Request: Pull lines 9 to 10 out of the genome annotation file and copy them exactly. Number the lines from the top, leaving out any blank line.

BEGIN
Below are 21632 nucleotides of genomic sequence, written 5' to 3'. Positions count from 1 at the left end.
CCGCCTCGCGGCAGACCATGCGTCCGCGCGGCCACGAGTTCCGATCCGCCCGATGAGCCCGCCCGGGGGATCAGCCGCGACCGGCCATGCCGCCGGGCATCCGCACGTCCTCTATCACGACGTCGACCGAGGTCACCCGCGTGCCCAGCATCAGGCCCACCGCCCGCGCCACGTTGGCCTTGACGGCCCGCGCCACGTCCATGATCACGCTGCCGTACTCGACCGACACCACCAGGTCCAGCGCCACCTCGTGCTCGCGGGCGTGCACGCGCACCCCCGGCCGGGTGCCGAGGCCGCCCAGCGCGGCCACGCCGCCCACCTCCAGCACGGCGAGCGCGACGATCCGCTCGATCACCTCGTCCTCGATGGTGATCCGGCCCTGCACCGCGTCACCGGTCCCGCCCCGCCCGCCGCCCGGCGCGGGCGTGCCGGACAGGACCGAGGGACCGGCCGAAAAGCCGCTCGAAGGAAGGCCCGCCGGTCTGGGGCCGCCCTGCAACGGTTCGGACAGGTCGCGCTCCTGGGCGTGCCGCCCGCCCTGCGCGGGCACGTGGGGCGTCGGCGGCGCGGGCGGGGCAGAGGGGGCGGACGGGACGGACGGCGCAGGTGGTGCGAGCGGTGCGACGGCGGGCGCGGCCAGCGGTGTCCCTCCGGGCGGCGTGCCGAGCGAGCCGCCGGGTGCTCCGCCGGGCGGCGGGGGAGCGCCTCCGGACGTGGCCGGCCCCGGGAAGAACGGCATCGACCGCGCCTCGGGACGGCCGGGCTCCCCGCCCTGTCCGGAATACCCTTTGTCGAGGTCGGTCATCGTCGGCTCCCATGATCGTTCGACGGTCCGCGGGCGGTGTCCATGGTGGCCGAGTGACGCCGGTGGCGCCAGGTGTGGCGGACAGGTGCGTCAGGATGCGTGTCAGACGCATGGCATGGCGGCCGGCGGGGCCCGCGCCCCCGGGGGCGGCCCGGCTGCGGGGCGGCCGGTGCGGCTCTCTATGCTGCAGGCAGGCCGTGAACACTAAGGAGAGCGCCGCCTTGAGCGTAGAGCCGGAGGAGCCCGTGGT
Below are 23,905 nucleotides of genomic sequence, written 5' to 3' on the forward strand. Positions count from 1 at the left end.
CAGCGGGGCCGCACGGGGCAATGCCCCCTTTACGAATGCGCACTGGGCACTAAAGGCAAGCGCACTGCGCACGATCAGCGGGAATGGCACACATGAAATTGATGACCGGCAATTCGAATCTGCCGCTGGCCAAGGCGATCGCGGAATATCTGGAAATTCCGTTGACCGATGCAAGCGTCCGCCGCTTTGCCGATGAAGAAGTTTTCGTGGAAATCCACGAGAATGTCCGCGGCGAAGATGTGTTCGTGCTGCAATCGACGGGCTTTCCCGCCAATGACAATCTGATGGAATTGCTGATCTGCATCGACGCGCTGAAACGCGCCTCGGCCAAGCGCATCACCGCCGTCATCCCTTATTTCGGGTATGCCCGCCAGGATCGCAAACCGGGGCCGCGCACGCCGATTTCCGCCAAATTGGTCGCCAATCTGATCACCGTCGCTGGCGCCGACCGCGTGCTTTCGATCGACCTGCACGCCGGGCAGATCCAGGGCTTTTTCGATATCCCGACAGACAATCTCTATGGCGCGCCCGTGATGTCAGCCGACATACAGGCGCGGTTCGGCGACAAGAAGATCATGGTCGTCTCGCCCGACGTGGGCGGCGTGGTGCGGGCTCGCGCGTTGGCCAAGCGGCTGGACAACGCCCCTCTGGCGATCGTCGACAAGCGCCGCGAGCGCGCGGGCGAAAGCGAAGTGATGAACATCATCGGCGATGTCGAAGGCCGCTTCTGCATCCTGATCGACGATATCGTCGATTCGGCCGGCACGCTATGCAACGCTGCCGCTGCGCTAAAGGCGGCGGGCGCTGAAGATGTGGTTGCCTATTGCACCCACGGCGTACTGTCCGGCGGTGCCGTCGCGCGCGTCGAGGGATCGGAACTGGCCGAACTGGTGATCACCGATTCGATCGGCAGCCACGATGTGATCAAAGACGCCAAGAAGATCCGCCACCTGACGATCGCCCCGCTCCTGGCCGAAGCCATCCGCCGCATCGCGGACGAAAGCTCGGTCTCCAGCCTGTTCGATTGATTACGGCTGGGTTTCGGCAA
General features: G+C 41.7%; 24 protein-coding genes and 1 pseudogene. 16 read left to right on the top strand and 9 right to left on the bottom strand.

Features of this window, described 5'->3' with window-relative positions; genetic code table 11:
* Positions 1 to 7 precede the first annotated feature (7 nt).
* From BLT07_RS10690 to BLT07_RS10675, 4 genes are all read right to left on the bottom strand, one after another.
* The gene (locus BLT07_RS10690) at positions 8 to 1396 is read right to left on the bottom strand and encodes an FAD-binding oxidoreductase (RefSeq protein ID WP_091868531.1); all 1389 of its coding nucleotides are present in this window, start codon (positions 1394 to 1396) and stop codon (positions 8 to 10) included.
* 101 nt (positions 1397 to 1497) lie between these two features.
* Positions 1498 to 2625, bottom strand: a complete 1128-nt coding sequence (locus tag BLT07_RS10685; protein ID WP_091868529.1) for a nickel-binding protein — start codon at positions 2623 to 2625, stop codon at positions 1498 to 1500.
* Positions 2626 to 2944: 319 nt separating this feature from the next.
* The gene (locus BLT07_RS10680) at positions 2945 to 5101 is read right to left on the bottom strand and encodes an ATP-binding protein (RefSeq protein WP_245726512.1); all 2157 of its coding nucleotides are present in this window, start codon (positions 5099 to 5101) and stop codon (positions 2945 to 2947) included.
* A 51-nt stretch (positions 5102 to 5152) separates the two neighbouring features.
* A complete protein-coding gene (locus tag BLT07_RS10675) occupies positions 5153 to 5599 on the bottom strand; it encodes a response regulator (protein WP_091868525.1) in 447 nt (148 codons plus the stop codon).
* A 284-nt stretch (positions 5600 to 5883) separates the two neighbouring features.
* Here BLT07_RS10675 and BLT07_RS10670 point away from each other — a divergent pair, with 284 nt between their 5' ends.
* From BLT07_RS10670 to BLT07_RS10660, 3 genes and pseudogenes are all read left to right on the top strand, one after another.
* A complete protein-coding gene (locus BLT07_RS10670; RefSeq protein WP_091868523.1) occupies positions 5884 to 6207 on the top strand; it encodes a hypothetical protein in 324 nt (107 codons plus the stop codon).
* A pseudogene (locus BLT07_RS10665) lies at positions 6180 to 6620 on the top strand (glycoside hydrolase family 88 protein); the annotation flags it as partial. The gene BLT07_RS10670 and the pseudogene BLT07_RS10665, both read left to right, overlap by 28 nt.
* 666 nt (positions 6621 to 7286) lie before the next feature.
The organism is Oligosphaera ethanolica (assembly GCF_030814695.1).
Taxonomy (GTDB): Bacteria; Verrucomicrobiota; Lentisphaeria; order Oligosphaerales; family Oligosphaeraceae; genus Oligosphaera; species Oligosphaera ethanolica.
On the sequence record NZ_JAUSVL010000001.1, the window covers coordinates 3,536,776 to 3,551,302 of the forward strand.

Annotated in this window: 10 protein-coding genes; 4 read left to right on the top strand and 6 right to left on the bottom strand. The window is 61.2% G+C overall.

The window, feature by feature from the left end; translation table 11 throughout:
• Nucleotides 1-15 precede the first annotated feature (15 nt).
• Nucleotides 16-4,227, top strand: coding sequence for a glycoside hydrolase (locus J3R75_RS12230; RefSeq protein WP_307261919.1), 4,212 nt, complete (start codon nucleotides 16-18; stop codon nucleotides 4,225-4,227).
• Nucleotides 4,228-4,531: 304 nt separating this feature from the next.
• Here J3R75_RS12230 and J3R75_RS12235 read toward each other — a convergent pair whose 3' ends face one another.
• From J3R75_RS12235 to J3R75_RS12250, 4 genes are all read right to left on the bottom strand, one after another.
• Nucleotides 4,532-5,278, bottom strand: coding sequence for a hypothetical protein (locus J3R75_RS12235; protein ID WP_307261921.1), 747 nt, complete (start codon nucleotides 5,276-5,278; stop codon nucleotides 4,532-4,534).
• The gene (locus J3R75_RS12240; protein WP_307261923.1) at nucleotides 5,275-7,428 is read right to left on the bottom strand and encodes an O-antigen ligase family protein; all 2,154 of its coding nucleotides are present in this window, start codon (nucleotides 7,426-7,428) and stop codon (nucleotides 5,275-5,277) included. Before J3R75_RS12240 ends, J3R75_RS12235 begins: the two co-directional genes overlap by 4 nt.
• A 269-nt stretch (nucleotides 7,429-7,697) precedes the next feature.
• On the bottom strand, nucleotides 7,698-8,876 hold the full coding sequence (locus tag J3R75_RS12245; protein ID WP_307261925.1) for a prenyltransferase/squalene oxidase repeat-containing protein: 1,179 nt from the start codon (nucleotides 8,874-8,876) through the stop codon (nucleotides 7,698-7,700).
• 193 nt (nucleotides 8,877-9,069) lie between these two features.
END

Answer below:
* The gene (locus BLT07_RS10690) at positions 8 to 1396 is read right to left on the bottom strand and encodes an FAD-binding oxidoreductase (RefSeq protein ID WP_091868531.1); all 1389 of its coding nucleotides are present in this window, start codon (positions 1394 to 1396) and stop codon (positions 8 to 10) included.
* 101 nt (positions 1397 to 1497) lie between these two features.